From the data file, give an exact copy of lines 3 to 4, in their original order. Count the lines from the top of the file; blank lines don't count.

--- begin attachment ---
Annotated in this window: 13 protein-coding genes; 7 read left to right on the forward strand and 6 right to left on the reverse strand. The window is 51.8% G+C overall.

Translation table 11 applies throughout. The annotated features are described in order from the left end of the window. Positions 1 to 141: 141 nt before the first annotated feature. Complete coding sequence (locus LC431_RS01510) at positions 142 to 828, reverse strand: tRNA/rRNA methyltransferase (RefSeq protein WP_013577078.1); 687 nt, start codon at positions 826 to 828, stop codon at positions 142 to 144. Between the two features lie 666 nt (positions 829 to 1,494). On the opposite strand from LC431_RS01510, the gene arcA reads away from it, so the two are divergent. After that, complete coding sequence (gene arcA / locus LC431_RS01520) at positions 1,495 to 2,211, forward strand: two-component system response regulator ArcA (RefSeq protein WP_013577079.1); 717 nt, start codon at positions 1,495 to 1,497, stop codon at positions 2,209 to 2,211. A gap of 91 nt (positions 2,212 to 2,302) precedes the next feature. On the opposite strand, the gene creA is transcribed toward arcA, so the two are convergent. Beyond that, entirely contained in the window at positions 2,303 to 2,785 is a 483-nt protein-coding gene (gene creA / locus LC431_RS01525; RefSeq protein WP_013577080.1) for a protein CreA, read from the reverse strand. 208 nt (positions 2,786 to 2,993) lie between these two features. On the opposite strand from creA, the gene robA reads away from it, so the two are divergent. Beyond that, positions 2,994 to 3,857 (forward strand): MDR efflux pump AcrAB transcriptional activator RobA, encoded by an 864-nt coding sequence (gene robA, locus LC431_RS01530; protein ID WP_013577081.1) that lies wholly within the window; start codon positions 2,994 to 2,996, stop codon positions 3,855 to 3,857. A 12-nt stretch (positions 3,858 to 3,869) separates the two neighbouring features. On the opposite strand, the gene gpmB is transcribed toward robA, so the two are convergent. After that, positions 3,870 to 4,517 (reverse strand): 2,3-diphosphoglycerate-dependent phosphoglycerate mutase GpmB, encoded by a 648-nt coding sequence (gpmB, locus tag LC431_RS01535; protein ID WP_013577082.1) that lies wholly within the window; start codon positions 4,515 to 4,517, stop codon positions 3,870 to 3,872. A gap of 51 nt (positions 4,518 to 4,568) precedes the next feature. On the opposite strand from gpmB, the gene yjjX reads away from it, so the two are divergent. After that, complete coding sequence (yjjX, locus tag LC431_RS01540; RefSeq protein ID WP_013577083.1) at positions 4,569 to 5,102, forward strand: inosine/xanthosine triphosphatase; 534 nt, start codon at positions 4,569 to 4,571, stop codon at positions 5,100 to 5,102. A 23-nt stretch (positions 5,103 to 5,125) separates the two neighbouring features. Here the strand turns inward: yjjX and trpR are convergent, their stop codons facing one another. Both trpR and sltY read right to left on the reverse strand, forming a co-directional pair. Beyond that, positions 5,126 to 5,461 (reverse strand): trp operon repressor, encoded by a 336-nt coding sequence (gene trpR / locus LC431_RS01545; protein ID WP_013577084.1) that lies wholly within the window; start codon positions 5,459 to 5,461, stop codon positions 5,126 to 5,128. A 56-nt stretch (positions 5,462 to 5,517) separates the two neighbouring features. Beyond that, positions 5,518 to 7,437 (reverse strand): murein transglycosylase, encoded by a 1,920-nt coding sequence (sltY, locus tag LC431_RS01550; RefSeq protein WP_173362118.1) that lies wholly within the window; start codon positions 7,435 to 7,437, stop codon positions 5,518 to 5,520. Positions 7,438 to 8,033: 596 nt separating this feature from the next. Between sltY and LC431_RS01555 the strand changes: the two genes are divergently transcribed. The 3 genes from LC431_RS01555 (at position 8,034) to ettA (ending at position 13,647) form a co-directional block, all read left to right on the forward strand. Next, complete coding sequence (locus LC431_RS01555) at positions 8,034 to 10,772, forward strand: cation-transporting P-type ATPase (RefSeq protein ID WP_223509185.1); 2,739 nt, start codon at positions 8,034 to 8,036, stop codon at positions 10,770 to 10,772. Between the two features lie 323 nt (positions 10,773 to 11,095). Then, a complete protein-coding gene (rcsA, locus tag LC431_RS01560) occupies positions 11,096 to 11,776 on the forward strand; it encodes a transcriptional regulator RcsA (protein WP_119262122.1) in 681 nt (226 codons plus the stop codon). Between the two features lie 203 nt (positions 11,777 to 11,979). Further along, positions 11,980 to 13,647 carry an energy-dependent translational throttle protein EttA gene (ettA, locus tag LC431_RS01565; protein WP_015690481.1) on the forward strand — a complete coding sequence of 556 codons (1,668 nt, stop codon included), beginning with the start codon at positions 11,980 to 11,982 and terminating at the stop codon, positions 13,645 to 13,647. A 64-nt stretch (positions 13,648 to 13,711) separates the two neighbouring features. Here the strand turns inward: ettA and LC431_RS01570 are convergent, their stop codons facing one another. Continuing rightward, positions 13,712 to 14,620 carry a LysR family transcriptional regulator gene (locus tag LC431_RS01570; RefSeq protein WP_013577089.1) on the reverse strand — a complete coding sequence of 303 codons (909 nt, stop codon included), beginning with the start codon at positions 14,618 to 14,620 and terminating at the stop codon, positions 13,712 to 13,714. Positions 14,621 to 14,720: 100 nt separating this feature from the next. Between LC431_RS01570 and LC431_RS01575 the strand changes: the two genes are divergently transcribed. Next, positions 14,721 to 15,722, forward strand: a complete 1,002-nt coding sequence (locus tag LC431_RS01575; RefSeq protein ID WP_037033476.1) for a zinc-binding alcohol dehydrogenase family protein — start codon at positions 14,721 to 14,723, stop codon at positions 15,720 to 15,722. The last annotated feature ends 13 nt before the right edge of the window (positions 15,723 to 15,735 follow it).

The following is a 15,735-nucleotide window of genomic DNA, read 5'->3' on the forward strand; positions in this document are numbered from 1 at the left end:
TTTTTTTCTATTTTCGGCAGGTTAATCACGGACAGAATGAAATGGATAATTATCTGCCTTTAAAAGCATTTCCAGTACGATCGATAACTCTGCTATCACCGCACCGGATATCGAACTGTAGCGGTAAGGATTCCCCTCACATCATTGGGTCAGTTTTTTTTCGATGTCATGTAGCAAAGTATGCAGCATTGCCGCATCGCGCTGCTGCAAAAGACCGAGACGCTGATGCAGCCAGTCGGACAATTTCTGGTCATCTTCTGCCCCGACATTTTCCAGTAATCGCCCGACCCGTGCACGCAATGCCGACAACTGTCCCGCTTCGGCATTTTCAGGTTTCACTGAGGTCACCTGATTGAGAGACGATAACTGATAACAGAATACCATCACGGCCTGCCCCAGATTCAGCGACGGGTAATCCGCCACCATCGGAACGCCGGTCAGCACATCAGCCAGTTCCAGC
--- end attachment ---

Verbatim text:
The following is a 15,735-nucleotide window of genomic DNA, read 5'->3' on the forward strand; positions in this document are numbered from 1 at the left end:
TTTTTTTCTATTTTCGGCAGGTTAATCACGGACAGAATGAAATGGATAATTATCTGCCTTTAAAAGCATTTCCAGTACGATCGATAACTCTGCTATCACCGCACCGGATATCGAACTGTAGCGGTAAGGATTCCCCTCACATCATTGGGTCAGTTTTTTTTCGATGTCATGTAGCAAAGTATGCAGCATTGCCGCATCGCGCTGCTGCAAAAGACCGAGACGCTGATGCAGCCAGTCGGACAATTTCTGGTCATCTTCTGCCCCGACATTTTCCAGTAATCGCCCGACCCGTGCACGCAATGCCGACAACTGTCCCGCTTCGGCATTTTCAGGTTTCACTGAGGTCACCTGATTGAGAGACGATAACTGATAACAGAATACCATCACGGCCTGCCCCAGATTCAGCGACGGGTAATCCGCCACCATCGGAACGCCGGTCAGCACATCAGCCAGTTCCAGC